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Title: Biomechanical analysis of falls onto the outstretched hand
Author: Gittens, Nicola Jane
ISNI:       0000 0004 2748 2863
Awarding Body: Cardiff University
Current Institution: Cardiff University
Date of Award: 2005
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Research has shown that the installation of Impact Absorbing Playground Surfaces (LAPS) in play areas in Cardiff has reduced the amount of serious head injuries. However, even though head injuries have been greatly reduced in severity, arm fractures have not reduced in severity or frequency. This confirms that the current strategies for the assessment and prevention of head injury potential have been shown to be highly successful, yet totally ineffective for preventing upper limb fractures. A need therefore exists to develop a method for the assessment of playground surfaces for their ability to alleviate arm fractures. The force required to fracture the arm during a fall in a playground is currently unknown. The overall aims of the study were to investigate the forces that are produced in the arm during a fall onto the outstretched hand at a non-injurious level and to then utilize the data to aid in the development of a mechanical arm fracture model that could be used, alongside a British Standard head impact testing device, to additionally test LAPS for their ability to alleviate arm fractures. A study was conducted, using motion analysis equipment, to investigate the forces produced during a fall onto the outstretched hand. Thirty-five volunteers of mixed gender, age and weight were dropped through a height of 3 and 5 cm onto force plates, and from 5 cm onto a domestic surface and a playground surface. A further study was conducted to assess the mechanism of the arm prior to and during impact using high-speed video (HSV) equipment. Electromyography (EMG) equipment was also used to record the activation of certain muscles throughout the falls. These tests were completed with five volunteers at heights of 1 and 5 cm onto force plates, and further tests were conducted on one volunteer at heights of 10 and 20 cm, and two volunteers from standing height. The results showed that falls onto the outstretched hand produce an impact force characterised by an initial force peak, Fl, followed by two further force peaks, F2 and F3. The magnitude of force peak Fl was found to be generally higher than the subsequent force peaks F2 and F3. Force peak F3 was not prevalent in all force time curves and it was suggested from the results that when it did occur it was not significantly different to force peak F2. A positive linear relationship was found between force peaks Fl and F2 (as Fl increases, F2 increases). The increase of force peak F2 was not as great as the increase of force peak Fl, confirming the suggestion that the magnitude of force peak Fl is generally greater than F2. Gender, fall height and effective mass were found to be important factors when assessing the impact forces found during a fall onto the outstretched hand. The mechanism of the arm prior to and during impact was found to be similar regardless of the fall height and falls were found to not generally occur onto a fully extended elbow. A shock wave was produced in the arm on impact with a surface and the initiation of arm muscles in response to a fall was found to be due to motor vestibular reflexes and not an intentional cerebral decision as to when was best to arrest the fall. Using the information from the experimental fall studies, a computer model was developed to enable falls from a higher height, such as those that occur during a playground fall, to be investigated. The model was developed and a series of simulations were performed at heights of 1 and 2 cm. Despite an overestimation of the magnitude of force peak Fl, the computer model was found to correlate well with the results found from the experimental studies. Force peak Fl was influenced by fall height and force peak F2 was influenced by effective mass (in male volunteers). Data from the experimental falls and computer modelling conducted in this study, along with data from a playground injury study can be used to further develop and validate an arm fracture model to investigate playground injuries and also for application to domestic falls and non-accidental injury investigation for a range of ages.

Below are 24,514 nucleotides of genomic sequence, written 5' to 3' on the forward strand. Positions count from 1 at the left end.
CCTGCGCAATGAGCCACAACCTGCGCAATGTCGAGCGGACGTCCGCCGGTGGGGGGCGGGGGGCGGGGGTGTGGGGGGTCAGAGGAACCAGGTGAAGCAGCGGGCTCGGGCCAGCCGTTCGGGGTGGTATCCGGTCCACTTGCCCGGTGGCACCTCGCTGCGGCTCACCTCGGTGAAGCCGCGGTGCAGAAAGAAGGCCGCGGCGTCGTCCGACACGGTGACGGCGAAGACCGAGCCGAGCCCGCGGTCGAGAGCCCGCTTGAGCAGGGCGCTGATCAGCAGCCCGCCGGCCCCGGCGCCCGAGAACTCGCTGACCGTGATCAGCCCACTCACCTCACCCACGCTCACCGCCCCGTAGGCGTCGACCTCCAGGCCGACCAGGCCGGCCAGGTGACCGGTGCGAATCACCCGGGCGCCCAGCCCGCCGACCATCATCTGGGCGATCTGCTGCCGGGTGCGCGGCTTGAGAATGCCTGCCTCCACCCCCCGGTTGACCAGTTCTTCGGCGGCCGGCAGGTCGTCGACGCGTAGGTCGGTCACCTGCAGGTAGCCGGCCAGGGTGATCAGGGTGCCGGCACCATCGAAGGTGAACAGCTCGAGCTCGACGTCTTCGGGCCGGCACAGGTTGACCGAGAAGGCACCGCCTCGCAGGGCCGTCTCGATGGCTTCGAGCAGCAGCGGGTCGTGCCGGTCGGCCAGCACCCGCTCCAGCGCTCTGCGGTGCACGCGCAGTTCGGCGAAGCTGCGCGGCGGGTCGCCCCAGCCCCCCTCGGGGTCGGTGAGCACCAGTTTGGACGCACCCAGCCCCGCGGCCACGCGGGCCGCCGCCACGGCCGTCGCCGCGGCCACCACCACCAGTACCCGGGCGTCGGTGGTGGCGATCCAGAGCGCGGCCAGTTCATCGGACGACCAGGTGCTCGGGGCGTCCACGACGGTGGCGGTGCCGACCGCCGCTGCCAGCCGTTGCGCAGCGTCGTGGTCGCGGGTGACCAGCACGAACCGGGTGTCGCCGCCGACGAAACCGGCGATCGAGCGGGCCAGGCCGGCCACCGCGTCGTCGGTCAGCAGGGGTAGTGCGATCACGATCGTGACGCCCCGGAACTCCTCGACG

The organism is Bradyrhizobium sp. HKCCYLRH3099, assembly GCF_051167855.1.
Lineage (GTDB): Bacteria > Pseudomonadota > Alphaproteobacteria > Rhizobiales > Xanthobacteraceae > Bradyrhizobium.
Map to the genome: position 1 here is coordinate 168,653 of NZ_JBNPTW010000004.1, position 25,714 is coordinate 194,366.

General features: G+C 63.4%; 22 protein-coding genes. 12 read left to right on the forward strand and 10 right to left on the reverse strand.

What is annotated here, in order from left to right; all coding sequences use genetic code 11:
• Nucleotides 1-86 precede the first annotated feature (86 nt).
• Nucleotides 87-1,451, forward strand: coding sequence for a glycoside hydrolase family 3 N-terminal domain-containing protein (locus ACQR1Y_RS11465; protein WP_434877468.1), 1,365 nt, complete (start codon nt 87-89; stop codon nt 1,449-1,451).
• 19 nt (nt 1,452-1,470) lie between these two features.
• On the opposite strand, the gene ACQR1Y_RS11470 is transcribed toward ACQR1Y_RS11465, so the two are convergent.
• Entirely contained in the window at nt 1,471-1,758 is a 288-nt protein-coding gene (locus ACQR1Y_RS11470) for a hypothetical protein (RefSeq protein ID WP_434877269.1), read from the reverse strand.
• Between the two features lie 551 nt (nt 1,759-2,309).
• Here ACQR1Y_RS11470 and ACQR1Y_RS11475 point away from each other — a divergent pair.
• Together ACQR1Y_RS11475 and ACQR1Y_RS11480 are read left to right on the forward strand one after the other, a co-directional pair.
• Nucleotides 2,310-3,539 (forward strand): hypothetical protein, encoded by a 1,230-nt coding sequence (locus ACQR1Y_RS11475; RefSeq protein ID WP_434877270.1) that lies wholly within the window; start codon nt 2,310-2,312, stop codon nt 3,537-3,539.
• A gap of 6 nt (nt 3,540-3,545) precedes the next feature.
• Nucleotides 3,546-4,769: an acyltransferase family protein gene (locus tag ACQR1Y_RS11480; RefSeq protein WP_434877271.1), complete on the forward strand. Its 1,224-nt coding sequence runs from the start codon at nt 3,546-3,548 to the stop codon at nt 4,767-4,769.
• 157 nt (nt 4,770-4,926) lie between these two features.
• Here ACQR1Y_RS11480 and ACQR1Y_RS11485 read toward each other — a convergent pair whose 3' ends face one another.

Supervisor: Not available Sponsor: Not available
Qualification Name: Thesis (Ph.D.) Qualification Level: Doctoral
EThOS ID:  DOI: Not available